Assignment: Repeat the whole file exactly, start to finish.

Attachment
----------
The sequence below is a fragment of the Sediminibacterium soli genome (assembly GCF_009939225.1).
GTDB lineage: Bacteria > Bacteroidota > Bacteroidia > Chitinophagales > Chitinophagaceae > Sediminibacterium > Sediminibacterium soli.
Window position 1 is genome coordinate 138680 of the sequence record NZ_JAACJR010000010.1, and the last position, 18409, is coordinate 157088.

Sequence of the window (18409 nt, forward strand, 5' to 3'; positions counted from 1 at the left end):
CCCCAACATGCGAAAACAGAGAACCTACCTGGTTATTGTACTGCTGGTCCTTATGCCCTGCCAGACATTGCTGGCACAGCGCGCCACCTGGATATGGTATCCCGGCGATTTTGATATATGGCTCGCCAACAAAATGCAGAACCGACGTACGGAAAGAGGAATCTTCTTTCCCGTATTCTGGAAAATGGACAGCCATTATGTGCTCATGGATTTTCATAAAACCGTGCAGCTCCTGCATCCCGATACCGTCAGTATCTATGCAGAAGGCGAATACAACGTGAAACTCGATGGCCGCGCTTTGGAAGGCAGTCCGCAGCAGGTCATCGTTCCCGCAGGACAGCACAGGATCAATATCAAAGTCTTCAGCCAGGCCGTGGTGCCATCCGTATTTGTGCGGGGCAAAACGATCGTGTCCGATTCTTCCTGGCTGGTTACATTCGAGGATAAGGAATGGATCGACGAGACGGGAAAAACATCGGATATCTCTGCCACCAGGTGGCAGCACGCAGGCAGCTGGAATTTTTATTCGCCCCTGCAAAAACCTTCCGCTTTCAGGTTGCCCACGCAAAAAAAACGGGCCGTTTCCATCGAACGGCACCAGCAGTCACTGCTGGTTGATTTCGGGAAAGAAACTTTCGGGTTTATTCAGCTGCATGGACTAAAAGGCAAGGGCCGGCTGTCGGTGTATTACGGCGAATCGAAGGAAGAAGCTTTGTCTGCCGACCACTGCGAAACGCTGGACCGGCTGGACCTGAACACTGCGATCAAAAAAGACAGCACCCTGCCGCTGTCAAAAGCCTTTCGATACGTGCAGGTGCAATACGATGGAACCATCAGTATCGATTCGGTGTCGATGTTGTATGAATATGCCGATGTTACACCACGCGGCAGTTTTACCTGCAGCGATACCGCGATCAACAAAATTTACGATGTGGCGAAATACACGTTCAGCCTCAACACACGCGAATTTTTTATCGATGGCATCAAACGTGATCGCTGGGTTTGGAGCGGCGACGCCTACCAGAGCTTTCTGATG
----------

The sequence below is a fragment of the Sediminibacterium soli genome (assembly GCF_009939225.1).
GTDB lineage: Bacteria > Bacteroidota > Bacteroidia > Chitinophagales > Chitinophagaceae > Sediminibacterium > Sediminibacterium soli.
Window position 1 is genome coordinate 138680 of the sequence record NZ_JAACJR010000010.1, and the last position, 18409, is coordinate 157088.

Sequence of the window (18409 nt, forward strand, 5' to 3'; positions counted from 1 at the left end):
CCCCAACATGCGAAAACAGAGAACCTACCTGGTTATTGTACTGCTGGTCCTTATGCCCTGCCAGACATTGCTGGCACAGCGCGCCACCTGGATATGGTATCCCGGCGATTTTGATATATGGCTCGCCAACAAAATGCAGAACCGACGTACGGAAAGAGGAATCTTCTTTCCCGTATTCTGGAAAATGGACAGCCATTATGTGCTCATGGATTTTCATAAAACCGTGCAGCTCCTGCATCCCGATACCGTCAGTATCTATGCAGAAGGCGAATACAACGTGAAACTCGATGGCCGCGCTTTGGAAGGCAGTCCGCAGCAGGTCATCGTTCCCGCAGGACAGCACAGGATCAATATCAAAGTCTTCAGCCAGGCCGTGGTGCCATCCGTATTTGTGCGGGGCAAAACGATCGTGTCCGATTCTTCCTGGCTGGTTACATTCGAGGATAAGGAATGGATCGACGAGACGGGAAAAACATCGGATATCTCTGCCACCAGGTGGCAGCACGCAGGCAGCTGGAATTTTTATTCGCCCCTGCAAAAACCTTCCGCTTTCAGGTTGCCCACGCAAAAAAAACGGGCCGTTTCCATCGAACGGCACCAGCAGTCACTGCTGGTTGATTTCGGGAAAGAAACTTTCGGGTTTATTCAGCTGCATGGACTAAAAGGCAAGGGCCGGCTGTCGGTGTATTACGGCGAATCGAAGGAAGAAGCTTTGTCTGCCGACCACTGCGAAACGCTGGACCGGCTGGACCTGAACACTGCGATCAAAAAAGACAGCACCCTGCCGCTGTCAAAAGCCTTTCGATACGTGCAGGTGCAATACGATGGAACCATCAGTATCGATTCGGTGTCGATGTTGTATGAATATGCCGATGTTACACCACGCGGCAGTTTTACCTGCAGCGATACCGCGATCAACAAAATTTACGATGTGGCGAAATACACGTTCAGCCTCAACACACGCGAATTTTTTATCGATGGCATCAAACGTGATCGCTGGGTTTGGAGCGGCGACGCCTACCAGAGCTTTCTGATG